“This Pope has removed two or three bishops per month throughout the world because either the accounts in their dioceses were a mess or their discipline was a disaster,” said Archbishop Miguel Maury Buendia during a Feb. 20 address at the University of San Pablo in Madrid.

    “The nuncio went to these bishops and said, ‘The Holy Father is asking you for the good of the Church to resign from your post.’”

    Nearly all of these bishops, when approached by the Pope’s representative, were aware of the “disaster” and accepted the request to resign, he added.

    “There have been two or three instances in which they said no, and so the Pope simply removed them,” he explained. “This is also a message to the bishops: do the same thing in your dioceses.”

    The archbishop went on to say that he was “surprised” by the Pope’s decision to resign but said it is an example for the world’s politicians who hold on to power as long as they can.

    The Holy Father’s decision is something that “great men have always done,” he noted.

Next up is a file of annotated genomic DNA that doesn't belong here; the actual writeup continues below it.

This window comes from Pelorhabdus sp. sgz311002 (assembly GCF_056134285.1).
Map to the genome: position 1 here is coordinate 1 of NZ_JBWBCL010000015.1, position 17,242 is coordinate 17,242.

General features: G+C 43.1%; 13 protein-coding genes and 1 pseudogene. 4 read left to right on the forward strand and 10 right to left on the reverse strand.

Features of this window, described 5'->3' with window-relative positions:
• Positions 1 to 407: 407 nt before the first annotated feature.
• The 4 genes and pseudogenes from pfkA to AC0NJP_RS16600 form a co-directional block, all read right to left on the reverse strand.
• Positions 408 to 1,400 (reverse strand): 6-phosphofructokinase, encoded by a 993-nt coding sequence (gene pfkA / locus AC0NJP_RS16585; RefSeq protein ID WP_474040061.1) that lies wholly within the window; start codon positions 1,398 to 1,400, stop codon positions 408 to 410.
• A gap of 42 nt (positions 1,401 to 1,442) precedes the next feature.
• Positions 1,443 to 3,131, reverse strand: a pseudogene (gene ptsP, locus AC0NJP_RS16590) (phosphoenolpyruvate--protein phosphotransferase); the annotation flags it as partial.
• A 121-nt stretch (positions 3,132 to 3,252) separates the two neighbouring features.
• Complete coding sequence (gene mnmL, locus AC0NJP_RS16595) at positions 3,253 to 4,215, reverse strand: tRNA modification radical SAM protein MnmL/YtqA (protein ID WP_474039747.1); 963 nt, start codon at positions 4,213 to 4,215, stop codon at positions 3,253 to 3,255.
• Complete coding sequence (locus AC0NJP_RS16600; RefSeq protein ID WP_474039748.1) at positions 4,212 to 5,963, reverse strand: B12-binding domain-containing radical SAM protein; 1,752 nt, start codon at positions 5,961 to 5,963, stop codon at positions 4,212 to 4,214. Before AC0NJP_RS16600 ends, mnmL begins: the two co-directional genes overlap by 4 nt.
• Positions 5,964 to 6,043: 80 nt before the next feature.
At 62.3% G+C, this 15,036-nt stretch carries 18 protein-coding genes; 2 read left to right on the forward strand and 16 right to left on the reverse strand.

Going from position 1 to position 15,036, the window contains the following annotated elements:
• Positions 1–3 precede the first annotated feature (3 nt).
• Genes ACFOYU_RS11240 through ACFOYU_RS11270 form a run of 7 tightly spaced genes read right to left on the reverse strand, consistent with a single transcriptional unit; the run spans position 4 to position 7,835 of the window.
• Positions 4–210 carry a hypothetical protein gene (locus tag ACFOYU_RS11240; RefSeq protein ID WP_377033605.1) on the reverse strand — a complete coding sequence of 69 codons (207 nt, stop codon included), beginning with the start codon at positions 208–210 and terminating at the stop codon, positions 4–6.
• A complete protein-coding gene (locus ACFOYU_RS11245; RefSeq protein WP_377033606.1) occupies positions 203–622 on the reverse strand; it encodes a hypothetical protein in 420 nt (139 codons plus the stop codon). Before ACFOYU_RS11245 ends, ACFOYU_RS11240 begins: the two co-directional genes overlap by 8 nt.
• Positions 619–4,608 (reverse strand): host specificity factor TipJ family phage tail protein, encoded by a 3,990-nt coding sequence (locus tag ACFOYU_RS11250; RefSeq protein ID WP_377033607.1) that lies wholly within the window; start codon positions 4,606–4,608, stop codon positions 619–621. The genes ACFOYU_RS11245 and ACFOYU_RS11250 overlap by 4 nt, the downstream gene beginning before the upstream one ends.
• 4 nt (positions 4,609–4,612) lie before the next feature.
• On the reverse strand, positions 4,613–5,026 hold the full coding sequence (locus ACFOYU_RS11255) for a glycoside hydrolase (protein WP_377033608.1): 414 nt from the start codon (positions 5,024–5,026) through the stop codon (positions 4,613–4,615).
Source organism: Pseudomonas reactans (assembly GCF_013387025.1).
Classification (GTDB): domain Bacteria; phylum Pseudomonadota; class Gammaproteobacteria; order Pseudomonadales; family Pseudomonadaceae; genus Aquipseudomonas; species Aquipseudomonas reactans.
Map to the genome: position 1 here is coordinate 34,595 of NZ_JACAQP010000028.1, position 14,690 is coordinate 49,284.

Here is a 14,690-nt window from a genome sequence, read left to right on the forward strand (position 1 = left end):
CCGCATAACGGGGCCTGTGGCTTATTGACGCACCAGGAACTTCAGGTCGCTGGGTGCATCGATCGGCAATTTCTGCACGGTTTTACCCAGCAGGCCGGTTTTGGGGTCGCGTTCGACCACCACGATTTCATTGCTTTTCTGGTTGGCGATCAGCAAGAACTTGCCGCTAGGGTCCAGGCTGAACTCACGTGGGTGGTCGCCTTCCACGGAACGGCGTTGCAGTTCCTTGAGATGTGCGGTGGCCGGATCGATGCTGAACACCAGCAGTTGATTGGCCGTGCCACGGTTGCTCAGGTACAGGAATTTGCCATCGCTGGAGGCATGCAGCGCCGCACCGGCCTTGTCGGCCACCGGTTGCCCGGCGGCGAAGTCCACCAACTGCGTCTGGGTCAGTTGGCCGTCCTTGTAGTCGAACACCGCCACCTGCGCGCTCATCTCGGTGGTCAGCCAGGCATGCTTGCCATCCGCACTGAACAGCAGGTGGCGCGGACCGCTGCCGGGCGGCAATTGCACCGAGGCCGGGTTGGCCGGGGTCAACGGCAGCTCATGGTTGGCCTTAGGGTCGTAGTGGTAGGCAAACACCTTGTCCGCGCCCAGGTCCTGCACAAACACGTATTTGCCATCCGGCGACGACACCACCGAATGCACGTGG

Archbishop Buendia said he was aware that the Pope was wearing himself out and had wondered how he would be able to make the trip to Brazil this summer for World Youth Day, but his decision to resign was unexpected.

    Nevertheless, he added, “the life of the Church will continue.”

    Read more: http://www.ewtnnews.com/catholic-news/World.php?id=7089#ixzz2LzVyLdFL

  • ForFaithForever

    I do Not Agree with Women Priests or Women Bishops

    The Church is about Christian Tradition Not Trendiness

  • Richard23

    I am neither shocked nor ‘rocked’ by this news. It is about as shocking as saying ‘man sins’ or ‘person x, y or z has sinned’. Tell me something I don’t know.

  • Wake up England